Sermon – July 21, 2019


1 Timothy 2:1-7 – Prayer and Salvation

Paul’s gospel was summarized in the brief but memorable phrase “Jesus Christ came into the world to save sinners.” It was the goal of Christ, the proclamation of which became the goal of Paul, who passed the torch to Timothy. As we open chapter 2, then, we would be right to expect something about evangelism, especially as Paul begins by stating “First of all, I urge you…” Instead, what we get is a somewhat unexpected call to prayer. And prayer for what might be the most unlikely of people. What are we to make of this call to pray for kings and prominent people, and how does it shape our evangelism?

1. Prayer is our mandate
Paul starts in with an odd request: not that we focus on evangelism, nor that we train for it, but rather that we pray. Yes, pray for those that you evangelize, but also pray for those with power and clout you likely will never meet. It seems an odd move, and one that is difficult for many of us. We are to give thanks for them, even the ones we have real disagreements with, not just pray for their souls. But why? Where does this all lead?

Reason #1: to live quiet, godly lives. Paul notes that praying for those in power and authority help us to live peaceably in the world. This is pleasing to God. Many people just want to make waves – but Christians cannot do that. We must make waves at times, but as far as it depends on us, we should be those who are peaceable. Paul, however, has a further reason why being a peacemaker is a good thing:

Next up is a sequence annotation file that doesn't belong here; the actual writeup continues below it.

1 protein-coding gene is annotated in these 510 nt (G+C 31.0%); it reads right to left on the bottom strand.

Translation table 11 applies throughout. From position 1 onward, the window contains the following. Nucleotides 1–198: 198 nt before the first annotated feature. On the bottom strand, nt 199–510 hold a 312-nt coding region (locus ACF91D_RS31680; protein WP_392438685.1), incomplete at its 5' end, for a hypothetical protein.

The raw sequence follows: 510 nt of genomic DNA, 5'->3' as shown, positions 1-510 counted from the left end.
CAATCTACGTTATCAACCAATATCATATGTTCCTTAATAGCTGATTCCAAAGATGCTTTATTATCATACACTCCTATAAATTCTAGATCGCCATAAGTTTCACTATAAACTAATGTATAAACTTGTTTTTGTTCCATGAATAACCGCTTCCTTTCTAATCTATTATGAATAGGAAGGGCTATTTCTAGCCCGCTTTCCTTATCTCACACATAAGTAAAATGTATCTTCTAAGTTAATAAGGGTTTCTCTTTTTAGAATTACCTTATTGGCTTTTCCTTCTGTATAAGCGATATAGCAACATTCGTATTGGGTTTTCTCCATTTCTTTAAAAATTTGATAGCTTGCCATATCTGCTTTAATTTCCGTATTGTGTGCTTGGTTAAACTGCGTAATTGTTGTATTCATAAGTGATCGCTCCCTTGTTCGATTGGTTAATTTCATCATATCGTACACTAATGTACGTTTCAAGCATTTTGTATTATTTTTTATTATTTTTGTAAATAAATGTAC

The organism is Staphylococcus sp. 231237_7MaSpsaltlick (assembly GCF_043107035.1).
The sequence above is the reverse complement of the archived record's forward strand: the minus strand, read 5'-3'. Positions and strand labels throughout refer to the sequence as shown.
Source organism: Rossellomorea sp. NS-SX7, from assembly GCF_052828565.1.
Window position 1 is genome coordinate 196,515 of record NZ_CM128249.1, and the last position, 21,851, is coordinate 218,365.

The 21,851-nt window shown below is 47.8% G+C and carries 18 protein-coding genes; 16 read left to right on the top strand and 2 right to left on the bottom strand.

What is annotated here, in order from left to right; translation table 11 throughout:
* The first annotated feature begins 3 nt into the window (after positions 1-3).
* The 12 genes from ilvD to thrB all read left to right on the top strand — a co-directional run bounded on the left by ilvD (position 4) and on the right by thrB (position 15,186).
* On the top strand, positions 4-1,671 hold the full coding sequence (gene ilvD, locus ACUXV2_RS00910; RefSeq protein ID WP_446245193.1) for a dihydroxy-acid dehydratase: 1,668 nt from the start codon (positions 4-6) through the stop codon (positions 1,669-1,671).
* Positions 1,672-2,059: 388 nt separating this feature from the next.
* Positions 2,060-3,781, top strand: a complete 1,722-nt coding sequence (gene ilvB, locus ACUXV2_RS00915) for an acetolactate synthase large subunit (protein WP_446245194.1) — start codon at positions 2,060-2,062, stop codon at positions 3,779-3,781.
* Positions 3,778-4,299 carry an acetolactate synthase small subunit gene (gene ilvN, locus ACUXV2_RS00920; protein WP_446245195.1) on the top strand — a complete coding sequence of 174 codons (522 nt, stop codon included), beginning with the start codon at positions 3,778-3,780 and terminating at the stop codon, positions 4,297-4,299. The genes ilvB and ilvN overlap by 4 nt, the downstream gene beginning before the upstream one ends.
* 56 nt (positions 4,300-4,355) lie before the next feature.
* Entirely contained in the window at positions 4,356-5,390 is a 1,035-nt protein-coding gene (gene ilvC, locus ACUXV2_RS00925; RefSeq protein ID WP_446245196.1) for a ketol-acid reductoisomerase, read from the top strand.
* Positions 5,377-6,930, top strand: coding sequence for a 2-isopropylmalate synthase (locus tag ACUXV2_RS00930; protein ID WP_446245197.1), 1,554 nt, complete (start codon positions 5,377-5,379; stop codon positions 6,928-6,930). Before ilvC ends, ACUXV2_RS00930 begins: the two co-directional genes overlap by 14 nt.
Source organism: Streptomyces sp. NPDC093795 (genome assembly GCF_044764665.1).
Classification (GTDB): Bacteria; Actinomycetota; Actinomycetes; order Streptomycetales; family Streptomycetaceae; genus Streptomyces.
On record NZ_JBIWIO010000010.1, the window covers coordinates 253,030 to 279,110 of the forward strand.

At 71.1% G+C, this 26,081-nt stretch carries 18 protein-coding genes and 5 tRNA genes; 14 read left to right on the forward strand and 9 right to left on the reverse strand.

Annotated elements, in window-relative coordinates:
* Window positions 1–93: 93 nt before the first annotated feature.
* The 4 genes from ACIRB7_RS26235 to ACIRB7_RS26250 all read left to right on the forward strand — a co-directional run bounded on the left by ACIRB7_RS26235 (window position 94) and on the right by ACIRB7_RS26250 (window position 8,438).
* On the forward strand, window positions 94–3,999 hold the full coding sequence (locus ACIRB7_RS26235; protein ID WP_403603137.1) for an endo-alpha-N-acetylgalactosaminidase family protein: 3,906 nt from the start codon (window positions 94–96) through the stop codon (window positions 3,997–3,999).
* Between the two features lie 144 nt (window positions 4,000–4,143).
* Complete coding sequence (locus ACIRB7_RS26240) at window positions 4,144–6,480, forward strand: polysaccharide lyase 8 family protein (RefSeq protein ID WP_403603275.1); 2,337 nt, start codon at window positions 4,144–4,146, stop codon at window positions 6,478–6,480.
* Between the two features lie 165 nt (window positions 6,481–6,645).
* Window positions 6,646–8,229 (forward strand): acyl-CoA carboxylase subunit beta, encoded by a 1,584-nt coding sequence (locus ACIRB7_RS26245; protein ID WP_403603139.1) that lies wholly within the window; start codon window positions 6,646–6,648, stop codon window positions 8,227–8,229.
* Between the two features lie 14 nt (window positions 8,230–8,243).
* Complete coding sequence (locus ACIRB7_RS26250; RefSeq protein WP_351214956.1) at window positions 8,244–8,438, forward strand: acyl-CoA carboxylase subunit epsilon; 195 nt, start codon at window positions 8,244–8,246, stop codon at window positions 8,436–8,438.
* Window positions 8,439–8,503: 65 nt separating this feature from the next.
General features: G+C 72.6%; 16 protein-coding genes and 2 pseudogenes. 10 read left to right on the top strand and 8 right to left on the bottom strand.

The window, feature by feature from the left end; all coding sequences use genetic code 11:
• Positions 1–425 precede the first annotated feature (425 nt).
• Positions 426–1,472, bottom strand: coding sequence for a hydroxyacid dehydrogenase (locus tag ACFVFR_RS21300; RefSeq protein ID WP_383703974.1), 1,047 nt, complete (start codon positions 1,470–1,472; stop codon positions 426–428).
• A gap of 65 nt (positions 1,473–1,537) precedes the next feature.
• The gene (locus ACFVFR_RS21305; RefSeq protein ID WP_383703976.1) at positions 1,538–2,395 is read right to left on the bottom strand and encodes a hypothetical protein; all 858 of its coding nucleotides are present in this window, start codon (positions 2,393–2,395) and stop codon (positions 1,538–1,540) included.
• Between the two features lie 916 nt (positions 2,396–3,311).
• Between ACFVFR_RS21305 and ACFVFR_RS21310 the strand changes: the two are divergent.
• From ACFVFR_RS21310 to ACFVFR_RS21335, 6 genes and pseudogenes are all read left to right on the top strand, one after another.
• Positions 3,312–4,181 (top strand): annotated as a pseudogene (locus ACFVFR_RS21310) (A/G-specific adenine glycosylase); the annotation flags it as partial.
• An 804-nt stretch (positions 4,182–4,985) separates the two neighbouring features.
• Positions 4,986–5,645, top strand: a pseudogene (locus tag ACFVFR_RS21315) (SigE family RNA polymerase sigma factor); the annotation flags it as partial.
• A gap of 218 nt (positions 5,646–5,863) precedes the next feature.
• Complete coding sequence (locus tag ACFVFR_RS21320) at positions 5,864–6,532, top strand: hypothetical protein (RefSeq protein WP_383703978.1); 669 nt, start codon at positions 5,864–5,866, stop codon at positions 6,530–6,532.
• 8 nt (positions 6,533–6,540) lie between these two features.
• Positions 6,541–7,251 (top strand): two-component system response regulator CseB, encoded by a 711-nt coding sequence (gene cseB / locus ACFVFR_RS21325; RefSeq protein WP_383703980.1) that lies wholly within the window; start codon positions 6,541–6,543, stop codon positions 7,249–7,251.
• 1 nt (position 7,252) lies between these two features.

Reason #2: God, our Savior, deems it good. It pleases God. Peace finds itself in the heart of God, and so it is his desire that we should likewise be people of peace. But, it is not just God’s heart and pleasure that is being hinted at here, but his very purpose in this peace: salvation. Which brings us to the third reason:

Reason#3: He wants all saved. There are a number of wrong ways to take this verse. It does not mean that because some aren’t saved that God’s will isn’t done, nor does it mean that all are actually saved. Rather, God wants all kinds of people, both Jew and Gentile, to be saved, even while loving all. His purpose of election outweighs his desire for all to be saved, because his glory in salvation is shown in that.

What all this means is that we pray for those in high positions because doing so helps to further the gospel, making straight paths before it. We spend much time and energy on tasks that are simply gospel related, but tasks that are necessary because of the fallen nature of the world. We ought to pray for our leaders, and those with social capital, so that such issues might get resolved and the gospel go forward with our full focus and interest.

2. Jesus is our Mediator
We know that such prayers will work because the very one who came to save sinners and give his life as a ransom is the very mediator we have before God. And what a mediator he is as well! Perfectly situated as a man, having experienced the sufferings of temptation as we have, to sympathize with our plight; and perfectly situated as God to know the weight of holiness and the gravity of our sin. Friends, pray much, for we have a great high priest who stands before the Father, who came to us to save sinners!